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It seems like every sci-fi work nowadays shows a dystopian future overflowing with violence, corruption and destruction. Humans have either managed to annihilate themselves or are in the process of being annihilated by some unflinching alien race.

From “The Hunger Games” to “Prometheus,” we find ourselves time and time again wading through the sludge of our human flaws. It just seems like there is so much hopelessness: How can we get to the light at the end of the tunnel if it’s blocked by an all-powerful dictator or an evil army of aliens?

Now don’t get me wrong, I love the sci-fi genre. Imaginative depictions of world-building and new technology provide me with continuous entertainment. However, most of the books I’ve read and movies I’ve seen cling to this tedious pattern of collapse, war and destruction. With this stereotype in mind, I started searching for a book that broke the mold. I wanted something that gave the hard truth about the future but still managed to maintain some measure of our hope and dignity. After a very perilous quest through the aisles of Barnes and Nobles, I finally stumbled upon “The Hitchhiker’s Guide to the Galaxy” by Douglas Adams.

Maybe some of you remember this title from the terrible movie version that was released in 2005. For those of you who don’t recognize it, spare yourself from those two hours of boredom. However, while the movie was a disappointment, the book is quite the opposite. First released as a radio series in 1978 and then transformed into a novel shortly after, it is truly one-of-a-kind.

For starters, “The Hitchhiker’s Guide to the Galaxy” is probably the funniest sci-fi classic that you’ll ever encounter. Author Douglas Adams paints a world where human comedic moments span the entire cosmos. There are times where galactic combat is interrupted by a quest for a cup of tea and when whole worlds are demolished in the blink of an eye to make way for an interspace bypass by an alien species that produces the universe’s worst poetry. Destruction goes hand in hand with such absurd events and coincidences that all you can do is widen your eyes and laugh.

We should at once be humbled and inspired by this humorous tale. Fueled by an “improbability drive” and an infinite reach through the universe, this book truly has no bounds. Adams shows us a world turned upside-down by sheer size and possibility, yet it never loses its touch of human ambitions and emotions. With its exaggerated comedy and oblivious characters, “The Hitchhiker’s Guide to the Galaxy” avoids the age-old plotlines that constrict its peers. Instead, Adams takes us on a journey where our greatest feats and most terrible flaws become a single negligent dust mote in the midst of time and space.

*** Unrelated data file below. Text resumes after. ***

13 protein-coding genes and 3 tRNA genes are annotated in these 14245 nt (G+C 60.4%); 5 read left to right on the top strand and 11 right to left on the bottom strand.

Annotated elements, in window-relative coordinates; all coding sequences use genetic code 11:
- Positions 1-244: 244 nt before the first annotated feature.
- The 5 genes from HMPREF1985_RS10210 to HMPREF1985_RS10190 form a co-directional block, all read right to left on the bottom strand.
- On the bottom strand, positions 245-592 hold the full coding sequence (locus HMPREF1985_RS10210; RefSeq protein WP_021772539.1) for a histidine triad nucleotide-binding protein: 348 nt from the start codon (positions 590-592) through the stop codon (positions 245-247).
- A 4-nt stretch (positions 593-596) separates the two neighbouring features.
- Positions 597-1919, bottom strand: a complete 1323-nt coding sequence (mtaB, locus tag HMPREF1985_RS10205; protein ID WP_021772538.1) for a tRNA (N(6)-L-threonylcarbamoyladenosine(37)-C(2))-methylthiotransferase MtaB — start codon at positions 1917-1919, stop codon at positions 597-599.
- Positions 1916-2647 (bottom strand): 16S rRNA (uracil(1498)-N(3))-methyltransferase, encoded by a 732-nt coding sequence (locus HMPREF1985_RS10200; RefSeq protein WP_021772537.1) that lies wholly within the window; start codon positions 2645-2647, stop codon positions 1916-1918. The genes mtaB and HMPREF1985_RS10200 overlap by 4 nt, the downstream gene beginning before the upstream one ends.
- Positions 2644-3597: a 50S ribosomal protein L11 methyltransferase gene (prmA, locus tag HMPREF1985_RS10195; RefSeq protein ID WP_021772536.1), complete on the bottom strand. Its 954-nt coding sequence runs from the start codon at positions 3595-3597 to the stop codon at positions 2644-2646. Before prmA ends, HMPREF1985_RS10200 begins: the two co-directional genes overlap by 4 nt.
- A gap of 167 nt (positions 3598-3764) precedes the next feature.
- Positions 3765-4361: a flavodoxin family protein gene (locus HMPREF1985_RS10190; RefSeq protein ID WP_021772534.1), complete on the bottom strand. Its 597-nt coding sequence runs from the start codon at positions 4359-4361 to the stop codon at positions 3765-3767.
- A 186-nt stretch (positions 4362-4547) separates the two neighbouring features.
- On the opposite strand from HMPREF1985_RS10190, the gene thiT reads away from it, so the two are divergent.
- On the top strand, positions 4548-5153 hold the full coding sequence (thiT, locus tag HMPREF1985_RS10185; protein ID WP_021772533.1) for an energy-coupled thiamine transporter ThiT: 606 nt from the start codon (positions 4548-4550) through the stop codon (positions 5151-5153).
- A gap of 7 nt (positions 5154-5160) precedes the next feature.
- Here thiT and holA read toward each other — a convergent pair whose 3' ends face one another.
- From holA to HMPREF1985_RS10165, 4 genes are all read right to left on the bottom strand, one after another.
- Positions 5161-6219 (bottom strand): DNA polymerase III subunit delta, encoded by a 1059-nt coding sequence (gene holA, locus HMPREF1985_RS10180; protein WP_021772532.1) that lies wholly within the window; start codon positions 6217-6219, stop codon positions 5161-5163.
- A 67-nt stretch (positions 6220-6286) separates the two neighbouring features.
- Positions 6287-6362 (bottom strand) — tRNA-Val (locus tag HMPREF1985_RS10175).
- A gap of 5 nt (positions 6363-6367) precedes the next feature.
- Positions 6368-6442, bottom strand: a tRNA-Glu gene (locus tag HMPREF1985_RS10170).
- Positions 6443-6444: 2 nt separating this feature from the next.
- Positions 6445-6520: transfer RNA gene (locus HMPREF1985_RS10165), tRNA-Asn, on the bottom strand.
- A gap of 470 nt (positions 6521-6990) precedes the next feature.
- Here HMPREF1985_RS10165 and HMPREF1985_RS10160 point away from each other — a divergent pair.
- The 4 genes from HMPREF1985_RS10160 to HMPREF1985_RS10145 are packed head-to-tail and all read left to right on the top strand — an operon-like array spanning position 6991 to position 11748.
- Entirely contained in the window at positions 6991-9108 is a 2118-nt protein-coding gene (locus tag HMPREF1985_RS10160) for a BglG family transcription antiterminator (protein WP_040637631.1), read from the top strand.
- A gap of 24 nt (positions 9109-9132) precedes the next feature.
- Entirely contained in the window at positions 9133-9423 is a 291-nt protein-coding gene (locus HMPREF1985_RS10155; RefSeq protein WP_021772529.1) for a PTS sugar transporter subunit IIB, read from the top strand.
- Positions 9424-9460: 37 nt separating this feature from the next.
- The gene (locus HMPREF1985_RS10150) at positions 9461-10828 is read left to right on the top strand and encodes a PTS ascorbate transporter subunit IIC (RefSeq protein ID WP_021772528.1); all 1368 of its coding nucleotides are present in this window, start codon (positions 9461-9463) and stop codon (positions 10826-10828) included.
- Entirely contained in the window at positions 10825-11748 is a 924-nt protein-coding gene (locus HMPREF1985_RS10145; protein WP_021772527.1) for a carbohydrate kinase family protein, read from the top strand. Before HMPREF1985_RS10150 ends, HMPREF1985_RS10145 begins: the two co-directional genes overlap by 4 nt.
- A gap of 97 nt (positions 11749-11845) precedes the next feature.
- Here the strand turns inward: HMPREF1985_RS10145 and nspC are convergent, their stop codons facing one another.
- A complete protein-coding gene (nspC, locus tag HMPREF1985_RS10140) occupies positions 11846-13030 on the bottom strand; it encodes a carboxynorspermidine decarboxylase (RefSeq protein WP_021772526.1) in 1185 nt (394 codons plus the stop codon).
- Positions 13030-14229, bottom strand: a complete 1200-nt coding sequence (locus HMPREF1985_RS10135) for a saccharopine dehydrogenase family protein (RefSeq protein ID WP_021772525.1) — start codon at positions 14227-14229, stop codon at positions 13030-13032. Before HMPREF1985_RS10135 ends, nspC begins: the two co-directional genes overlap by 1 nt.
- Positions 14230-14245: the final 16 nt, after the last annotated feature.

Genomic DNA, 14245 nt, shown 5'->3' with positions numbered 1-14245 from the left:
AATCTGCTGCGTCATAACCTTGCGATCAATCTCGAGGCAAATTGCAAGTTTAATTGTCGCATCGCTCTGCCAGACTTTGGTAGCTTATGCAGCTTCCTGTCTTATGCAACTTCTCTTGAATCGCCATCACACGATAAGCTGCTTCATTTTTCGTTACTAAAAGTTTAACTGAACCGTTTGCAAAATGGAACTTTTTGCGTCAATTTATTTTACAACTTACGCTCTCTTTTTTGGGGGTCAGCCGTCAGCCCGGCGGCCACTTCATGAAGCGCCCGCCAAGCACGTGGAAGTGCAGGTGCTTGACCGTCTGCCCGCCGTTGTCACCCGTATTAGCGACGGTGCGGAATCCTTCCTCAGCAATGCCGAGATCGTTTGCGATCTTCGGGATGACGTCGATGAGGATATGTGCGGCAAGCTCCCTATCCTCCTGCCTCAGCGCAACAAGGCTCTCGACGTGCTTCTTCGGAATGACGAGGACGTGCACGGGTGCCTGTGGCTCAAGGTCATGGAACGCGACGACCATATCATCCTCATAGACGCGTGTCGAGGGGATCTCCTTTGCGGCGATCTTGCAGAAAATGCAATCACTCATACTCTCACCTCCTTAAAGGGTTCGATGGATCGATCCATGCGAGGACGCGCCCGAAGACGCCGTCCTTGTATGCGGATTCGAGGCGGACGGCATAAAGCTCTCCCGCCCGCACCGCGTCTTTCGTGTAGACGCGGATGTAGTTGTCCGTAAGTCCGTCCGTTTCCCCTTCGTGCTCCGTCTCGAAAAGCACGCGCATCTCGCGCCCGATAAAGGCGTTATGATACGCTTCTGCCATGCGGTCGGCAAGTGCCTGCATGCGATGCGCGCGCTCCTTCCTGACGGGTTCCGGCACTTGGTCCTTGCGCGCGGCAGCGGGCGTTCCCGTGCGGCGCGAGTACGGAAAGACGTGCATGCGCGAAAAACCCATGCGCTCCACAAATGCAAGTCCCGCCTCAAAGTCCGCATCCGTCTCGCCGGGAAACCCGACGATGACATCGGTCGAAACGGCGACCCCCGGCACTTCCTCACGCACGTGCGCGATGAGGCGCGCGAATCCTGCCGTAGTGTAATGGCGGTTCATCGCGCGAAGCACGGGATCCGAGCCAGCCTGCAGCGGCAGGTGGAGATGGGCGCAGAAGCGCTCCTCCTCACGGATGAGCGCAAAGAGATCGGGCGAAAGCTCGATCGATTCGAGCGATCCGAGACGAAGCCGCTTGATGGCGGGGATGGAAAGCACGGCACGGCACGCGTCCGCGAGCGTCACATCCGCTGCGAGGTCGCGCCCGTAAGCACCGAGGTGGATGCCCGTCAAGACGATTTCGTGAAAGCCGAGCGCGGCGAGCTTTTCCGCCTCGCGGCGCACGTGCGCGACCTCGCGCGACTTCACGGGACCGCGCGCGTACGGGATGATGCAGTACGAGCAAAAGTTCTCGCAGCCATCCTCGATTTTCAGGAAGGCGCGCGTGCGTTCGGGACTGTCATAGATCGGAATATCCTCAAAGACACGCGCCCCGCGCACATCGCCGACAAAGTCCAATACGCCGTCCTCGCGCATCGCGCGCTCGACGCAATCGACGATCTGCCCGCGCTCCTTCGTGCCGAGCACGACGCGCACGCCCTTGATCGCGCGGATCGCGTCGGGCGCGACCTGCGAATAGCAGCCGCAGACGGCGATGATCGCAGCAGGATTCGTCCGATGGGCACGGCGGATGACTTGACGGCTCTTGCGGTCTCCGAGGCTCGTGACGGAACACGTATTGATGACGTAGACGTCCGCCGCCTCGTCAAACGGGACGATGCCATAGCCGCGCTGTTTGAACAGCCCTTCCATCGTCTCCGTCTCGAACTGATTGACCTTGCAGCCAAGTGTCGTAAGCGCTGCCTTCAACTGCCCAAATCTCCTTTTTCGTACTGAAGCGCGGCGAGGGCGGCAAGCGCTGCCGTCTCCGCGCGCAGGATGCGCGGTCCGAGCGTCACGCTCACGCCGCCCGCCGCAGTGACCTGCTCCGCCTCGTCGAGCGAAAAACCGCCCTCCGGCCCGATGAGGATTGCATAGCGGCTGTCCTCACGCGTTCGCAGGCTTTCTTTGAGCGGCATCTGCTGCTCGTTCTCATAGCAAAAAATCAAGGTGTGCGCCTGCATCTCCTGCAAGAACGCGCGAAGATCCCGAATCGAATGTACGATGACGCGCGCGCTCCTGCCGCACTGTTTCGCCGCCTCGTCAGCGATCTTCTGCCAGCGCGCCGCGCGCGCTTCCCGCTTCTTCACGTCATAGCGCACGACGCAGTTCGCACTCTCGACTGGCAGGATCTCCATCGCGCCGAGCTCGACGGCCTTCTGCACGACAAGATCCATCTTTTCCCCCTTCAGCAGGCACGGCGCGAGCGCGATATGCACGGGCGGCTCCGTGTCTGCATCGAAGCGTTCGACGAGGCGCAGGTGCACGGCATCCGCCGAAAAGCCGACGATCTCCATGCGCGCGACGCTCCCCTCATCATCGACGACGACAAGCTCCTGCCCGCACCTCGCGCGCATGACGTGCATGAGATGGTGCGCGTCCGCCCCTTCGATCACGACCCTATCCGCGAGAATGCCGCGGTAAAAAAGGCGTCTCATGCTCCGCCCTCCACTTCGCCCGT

Arthur Dent, a human who inadvertently gets thrust into this hitchhiking adventure, travels out into the vast reaches of the galaxy with his peers on a quest to find the meaning of life. Without his familiar home planet to guide him, Dent’s idea of scale is completely reimagined. Rock band venues cover entire planets, whole suns become thrill attractions for the rich and the vast universe is ruled by one man in one fairly small hut. Size is a thing of the past, and time goes along with the change.

Even with this great comical world exposed to us, Adams constantly reminds us that it too is just a pinprick in an infinitely larger universe. He addresses problems that arise from this limitlessness with equally humorous solutions. One character, Wowbagger the Infinitely Prolonged, deals with the gift of immortality by making it his goal to insult everyone in the universe in alphabetical order. It makes you wonder what Edward Cullen will end up doing in a couple of millennia.

Sci-fi shouldn’t always just be about emphasizing the things we’ve done wrong. Adams acknowledges our faults but shows us a universe where nobody else comes close to perfection either. From humans and Vogons to the supercomputer named Deep Thought, we share in a collective experience of mess-ups and experimentation. Every alien species is struggling just as much as us to make sense of where they fit in the universe, and they all must come to terms with just how small that space actually is.

Though his book is embedded with turmoil, Adams’s lighthearted humor is that light at the end of the tunnel that we all crave. “The Hitchhiker’s Guide to the Galaxy” reminds us that sometimes our mistakes are simply just silly, and it’s better not to sweat the little stuff. We have been given a destiny of randomness and chance that bombards us with the unknown while gifting us with the power to react. This is what sci-fi too often forgets to mention, and it’s what makes Adam’s book a truly lasting guide to the galaxy.

Hannah Kaufman is a rising sophomore in the College. Back to Futures Past appears every other Monday at thehoya.com.

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